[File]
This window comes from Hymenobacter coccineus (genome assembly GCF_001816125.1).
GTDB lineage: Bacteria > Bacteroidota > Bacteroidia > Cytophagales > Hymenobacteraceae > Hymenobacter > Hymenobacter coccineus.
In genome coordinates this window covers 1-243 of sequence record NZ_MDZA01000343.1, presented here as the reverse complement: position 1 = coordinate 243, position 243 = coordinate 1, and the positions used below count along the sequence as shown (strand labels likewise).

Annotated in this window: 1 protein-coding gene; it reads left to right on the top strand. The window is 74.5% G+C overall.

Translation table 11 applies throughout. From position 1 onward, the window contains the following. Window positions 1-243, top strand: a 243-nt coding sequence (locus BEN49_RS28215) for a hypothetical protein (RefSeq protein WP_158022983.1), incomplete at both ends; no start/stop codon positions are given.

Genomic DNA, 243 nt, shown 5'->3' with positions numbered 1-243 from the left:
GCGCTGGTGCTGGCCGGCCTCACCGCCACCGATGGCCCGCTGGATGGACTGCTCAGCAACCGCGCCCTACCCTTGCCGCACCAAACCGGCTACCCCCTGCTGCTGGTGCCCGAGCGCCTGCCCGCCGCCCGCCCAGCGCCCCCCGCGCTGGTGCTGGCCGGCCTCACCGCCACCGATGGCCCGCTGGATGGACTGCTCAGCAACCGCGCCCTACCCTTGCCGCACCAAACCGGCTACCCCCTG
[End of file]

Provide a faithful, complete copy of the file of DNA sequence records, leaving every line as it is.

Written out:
This window comes from Hymenobacter coccineus (genome assembly GCF_001816125.1).
GTDB lineage: Bacteria > Bacteroidota > Bacteroidia > Cytophagales > Hymenobacteraceae > Hymenobacter > Hymenobacter coccineus.
In genome coordinates this window covers 1-243 of sequence record NZ_MDZA01000343.1, presented here as the reverse complement: position 1 = coordinate 243, position 243 = coordinate 1, and the positions used below count along the sequence as shown (strand labels likewise).

Annotated in this window: 1 protein-coding gene; it reads left to right on the top strand. The window is 74.5% G+C overall.

Translation table 11 applies throughout. From position 1 onward, the window contains the following. Window positions 1-243, top strand: a 243-nt coding sequence (locus BEN49_RS28215) for a hypothetical protein (RefSeq protein WP_158022983.1), incomplete at both ends; no start/stop codon positions are given.

Genomic DNA, 243 nt, shown 5'->3' with positions numbered 1-243 from the left:
GCGCTGGTGCTGGCCGGCCTCACCGCCACCGATGGCCCGCTGGATGGACTGCTCAGCAACCGCGCCCTACCCTTGCCGCACCAAACCGGCTACCCCCTGCTGCTGGTGCCCGAGCGCCTGCCCGCCGCCCGCCCAGCGCCCCCCGCGCTGGTGCTGGCCGGCCTCACCGCCACCGATGGCCCGCTGGATGGACTGCTCAGCAACCGCGCCCTACCCTTGCCGCACCAAACCGGCTACCCCCTG